A very toned photo of the strip of mountains visible from The Colorado Sun newsroom on Feb. 17, 2020. (Eric Lubbers, The Colorado Sun)
Happy Monday, folks! I’m leaning hard on that exclamation point, because, at least from Colorado Sun world HQ, I can actually see the mountains beyond the city and clear blue skies. It’s technically a holiday in that your mail won’t be delivered and the stock markets are closed, but the news isn’t waiting.
So whether you spent your weekend sitting in nightmare traffic outside the Air Force Academy, hanging out with 11,000 or so Bernie Sanders supporters at the Convention Center, or taunting the mayor of Denver by holding a puppy (more on that below), it’s time to get recharged and dive into the news.
Let’s wield this quartz wand, shall we? (that will make sense in a minute, I promise)
The Latest from The Sun
The Witches of Manitou Springs: History, hysteria and wand-waving Wiccans behind a stubborn urban myth
A plastic skeleton hangs above the entrance to Mountainside Skate Shop in Manitou Springs. (Mark Reis, Special to The Colorado Sun)
“I’ve lived here for years, and I don’t even lock my doors. Everybody knows their neighbors. Everybody’s comfortable, everyone gets along here … They don’t worship Satan. That’s Hollywood.”
— Brenda Wheatbrook of Lane Mitchell Jewelers on Manitou Avenue in Manitou Springs
“There’s a lot of people that really don’t like us. And so a lot of people are hiding. And you can’t blame them. But they’re hiding in plain sight.””
— Celtic stormwitch and former Boeing inspector Curt Brasier
In the shadow of Pikes Peak is a quirky little mountain town that some would have you believe is just crawling with witches. Focus on the Family, just down the road in Colorado Springs, even issued a warning on its blog about the “hidden traps of Wicca.” But what’s actually behind Manitou Springs’s witchy reputation? Four Colorado College student journalists set out to find out and came back with a thoroughly entertaining story, including a Beetle-driving stormwitch packing a 5-inch quartz wand and signs that the myth might be good for business. >> STORY + PHOTOS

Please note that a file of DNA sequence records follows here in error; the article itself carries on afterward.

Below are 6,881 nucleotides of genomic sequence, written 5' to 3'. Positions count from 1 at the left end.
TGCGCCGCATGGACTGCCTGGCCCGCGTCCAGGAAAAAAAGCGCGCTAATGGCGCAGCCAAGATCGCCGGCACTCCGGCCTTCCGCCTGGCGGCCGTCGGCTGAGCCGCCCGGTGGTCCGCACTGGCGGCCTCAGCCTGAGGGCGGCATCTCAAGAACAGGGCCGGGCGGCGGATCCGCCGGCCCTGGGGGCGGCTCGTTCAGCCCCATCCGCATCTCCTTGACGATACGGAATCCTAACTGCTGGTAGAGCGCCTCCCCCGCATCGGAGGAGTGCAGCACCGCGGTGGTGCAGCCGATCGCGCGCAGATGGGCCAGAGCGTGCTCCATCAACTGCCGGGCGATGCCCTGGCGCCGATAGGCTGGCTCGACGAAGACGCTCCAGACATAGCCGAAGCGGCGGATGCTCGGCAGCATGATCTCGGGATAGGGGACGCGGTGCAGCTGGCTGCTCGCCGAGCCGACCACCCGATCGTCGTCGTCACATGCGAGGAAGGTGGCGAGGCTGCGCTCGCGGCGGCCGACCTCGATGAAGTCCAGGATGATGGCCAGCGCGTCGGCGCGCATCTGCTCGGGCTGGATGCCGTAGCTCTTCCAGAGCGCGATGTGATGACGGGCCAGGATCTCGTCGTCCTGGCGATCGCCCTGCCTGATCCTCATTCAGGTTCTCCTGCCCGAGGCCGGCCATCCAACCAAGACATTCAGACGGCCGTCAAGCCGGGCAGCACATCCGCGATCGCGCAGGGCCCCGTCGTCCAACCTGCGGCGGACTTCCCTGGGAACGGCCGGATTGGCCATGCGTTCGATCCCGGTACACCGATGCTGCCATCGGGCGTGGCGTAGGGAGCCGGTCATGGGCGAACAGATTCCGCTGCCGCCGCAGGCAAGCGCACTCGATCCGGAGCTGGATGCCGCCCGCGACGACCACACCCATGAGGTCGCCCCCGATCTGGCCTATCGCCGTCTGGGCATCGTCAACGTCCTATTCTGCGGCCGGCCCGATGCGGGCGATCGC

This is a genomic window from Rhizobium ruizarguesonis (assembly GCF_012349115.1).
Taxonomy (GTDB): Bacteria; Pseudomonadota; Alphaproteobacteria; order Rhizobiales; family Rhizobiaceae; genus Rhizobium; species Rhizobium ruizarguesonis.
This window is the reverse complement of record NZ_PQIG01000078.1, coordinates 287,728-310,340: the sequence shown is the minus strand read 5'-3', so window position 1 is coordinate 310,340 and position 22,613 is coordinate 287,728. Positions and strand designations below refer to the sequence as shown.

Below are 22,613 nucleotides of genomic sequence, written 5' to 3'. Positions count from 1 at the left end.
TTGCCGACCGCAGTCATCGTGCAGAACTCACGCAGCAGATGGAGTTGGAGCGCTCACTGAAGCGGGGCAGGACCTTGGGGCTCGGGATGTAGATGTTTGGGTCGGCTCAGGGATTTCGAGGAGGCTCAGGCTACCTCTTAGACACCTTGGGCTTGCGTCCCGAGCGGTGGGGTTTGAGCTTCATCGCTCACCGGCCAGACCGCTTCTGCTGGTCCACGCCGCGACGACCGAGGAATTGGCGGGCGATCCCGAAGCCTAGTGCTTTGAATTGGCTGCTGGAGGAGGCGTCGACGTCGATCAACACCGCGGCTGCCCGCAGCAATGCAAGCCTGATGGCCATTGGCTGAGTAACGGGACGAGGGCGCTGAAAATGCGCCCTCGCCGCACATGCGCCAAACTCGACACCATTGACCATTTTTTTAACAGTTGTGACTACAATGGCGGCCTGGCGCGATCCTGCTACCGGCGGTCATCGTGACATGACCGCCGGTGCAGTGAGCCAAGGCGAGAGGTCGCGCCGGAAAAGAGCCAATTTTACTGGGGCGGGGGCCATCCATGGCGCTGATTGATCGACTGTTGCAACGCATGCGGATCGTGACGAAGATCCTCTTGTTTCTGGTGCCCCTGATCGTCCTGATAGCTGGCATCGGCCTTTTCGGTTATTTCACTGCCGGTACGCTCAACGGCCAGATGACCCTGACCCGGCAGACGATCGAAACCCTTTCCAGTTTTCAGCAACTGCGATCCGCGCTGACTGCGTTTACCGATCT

Connie Walker of Fairplay skis near the new T-bar serving the recently-opened Tennessee Creek Basin at Ski Cooper. This was Walker’s second visit, and first time trying the new terrain. A visit to new ski terrain in Tennessee Creek Basin at Ski Cooper near Leadville. (Steve Peterson, Special to The Colorado Sun)
First, a quick confession: I’m a Colorado native and I’ve been skiing fewer than a dozen times in my life. I know, I know. But nine of those times were at my beloved Ski Cooper, the nonprofit, publicly owned ski area north of Leadville that is expanding terrain and adding to the Lake County economy in a big way. Jason Blevins has more on what has become a rarity in a world dominated by mega passes. >> STORY + PHOTOS
Electric-vehicle makers want to skip the dealership and sell straight to Coloradans. Dealers say it’s a “solution in search of a problem.”